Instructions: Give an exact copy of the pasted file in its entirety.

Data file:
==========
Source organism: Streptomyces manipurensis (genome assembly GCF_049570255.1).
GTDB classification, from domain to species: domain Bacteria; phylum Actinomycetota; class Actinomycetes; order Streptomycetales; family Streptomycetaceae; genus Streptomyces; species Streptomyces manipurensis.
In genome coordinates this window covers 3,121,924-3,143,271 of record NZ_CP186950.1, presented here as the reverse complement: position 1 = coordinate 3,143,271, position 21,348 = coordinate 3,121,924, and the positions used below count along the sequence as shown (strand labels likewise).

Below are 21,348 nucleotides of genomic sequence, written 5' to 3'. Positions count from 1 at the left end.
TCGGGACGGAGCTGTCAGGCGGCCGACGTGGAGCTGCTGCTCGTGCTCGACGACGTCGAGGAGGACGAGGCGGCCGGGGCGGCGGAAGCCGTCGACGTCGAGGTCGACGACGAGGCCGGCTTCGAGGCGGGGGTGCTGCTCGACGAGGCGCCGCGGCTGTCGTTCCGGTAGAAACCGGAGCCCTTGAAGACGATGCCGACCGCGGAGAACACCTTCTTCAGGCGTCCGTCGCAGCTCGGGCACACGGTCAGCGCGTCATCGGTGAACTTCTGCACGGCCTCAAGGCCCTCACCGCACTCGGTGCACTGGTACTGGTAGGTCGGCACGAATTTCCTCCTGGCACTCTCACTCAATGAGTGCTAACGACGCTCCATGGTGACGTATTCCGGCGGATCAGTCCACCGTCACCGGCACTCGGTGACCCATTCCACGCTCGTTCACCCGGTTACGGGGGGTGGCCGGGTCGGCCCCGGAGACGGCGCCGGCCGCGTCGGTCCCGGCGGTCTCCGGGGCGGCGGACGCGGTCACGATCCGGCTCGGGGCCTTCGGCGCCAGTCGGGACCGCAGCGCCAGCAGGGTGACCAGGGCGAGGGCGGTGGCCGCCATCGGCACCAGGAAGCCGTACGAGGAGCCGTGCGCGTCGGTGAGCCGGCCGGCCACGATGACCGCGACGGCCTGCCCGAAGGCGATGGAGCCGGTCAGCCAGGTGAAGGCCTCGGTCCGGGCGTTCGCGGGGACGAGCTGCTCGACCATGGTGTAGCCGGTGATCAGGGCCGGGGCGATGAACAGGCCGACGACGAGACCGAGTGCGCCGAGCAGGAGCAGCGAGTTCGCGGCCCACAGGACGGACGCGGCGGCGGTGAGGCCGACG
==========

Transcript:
Source organism: Streptomyces manipurensis (genome assembly GCF_049570255.1).
GTDB classification, from domain to species: domain Bacteria; phylum Actinomycetota; class Actinomycetes; order Streptomycetales; family Streptomycetaceae; genus Streptomyces; species Streptomyces manipurensis.
In genome coordinates this window covers 3,121,924-3,143,271 of record NZ_CP186950.1, presented here as the reverse complement: position 1 = coordinate 3,143,271, position 21,348 = coordinate 3,121,924, and the positions used below count along the sequence as shown (strand labels likewise).

Below are 21,348 nucleotides of genomic sequence, written 5' to 3'. Positions count from 1 at the left end.
TCGGGACGGAGCTGTCAGGCGGCCGACGTGGAGCTGCTGCTCGTGCTCGACGACGTCGAGGAGGACGAGGCGGCCGGGGCGGCGGAAGCCGTCGACGTCGAGGTCGACGACGAGGCCGGCTTCGAGGCGGGGGTGCTGCTCGACGAGGCGCCGCGGCTGTCGTTCCGGTAGAAACCGGAGCCCTTGAAGACGATGCCGACCGCGGAGAACACCTTCTTCAGGCGTCCGTCGCAGCTCGGGCACACGGTCAGCGCGTCATCGGTGAACTTCTGCACGGCCTCAAGGCCCTCACCGCACTCGGTGCACTGGTACTGGTAGGTCGGCACGAATTTCCTCCTGGCACTCTCACTCAATGAGTGCTAACGACGCTCCATGGTGACGTATTCCGGCGGATCAGTCCACCGTCACCGGCACTCGGTGACCCATTCCACGCTCGTTCACCCGGTTACGGGGGGTGGCCGGGTCGGCCCCGGAGACGGCGCCGGCCGCGTCGGTCCCGGCGGTCTCCGGGGCGGCGGACGCGGTCACGATCCGGCTCGGGGCCTTCGGCGCCAGTCGGGACCGCAGCGCCAGCAGGGTGACCAGGGCGAGGGCGGTGGCCGCCATCGGCACCAGGAAGCCGTACGAGGAGCCGTGCGCGTCGGTGAGCCGGCCGGCCACGATGACCGCGACGGCCTGCCCGAAGGCGATGGAGCCGGTCAGCCAGGTGAAGGCCTCGGTCCGGGCGTTCGCGGGGACGAGCTGCTCGACCATGGTGTAGCCGGTGATCAGGGCCGGGGCGATGAACAGGCCGACGACGAGACCGAGTGCGCCGAGCAGGAGCAGCGAGTTCGCGGCCCACAGGACGGACGCGGCGGCGGTGAGGCCGACG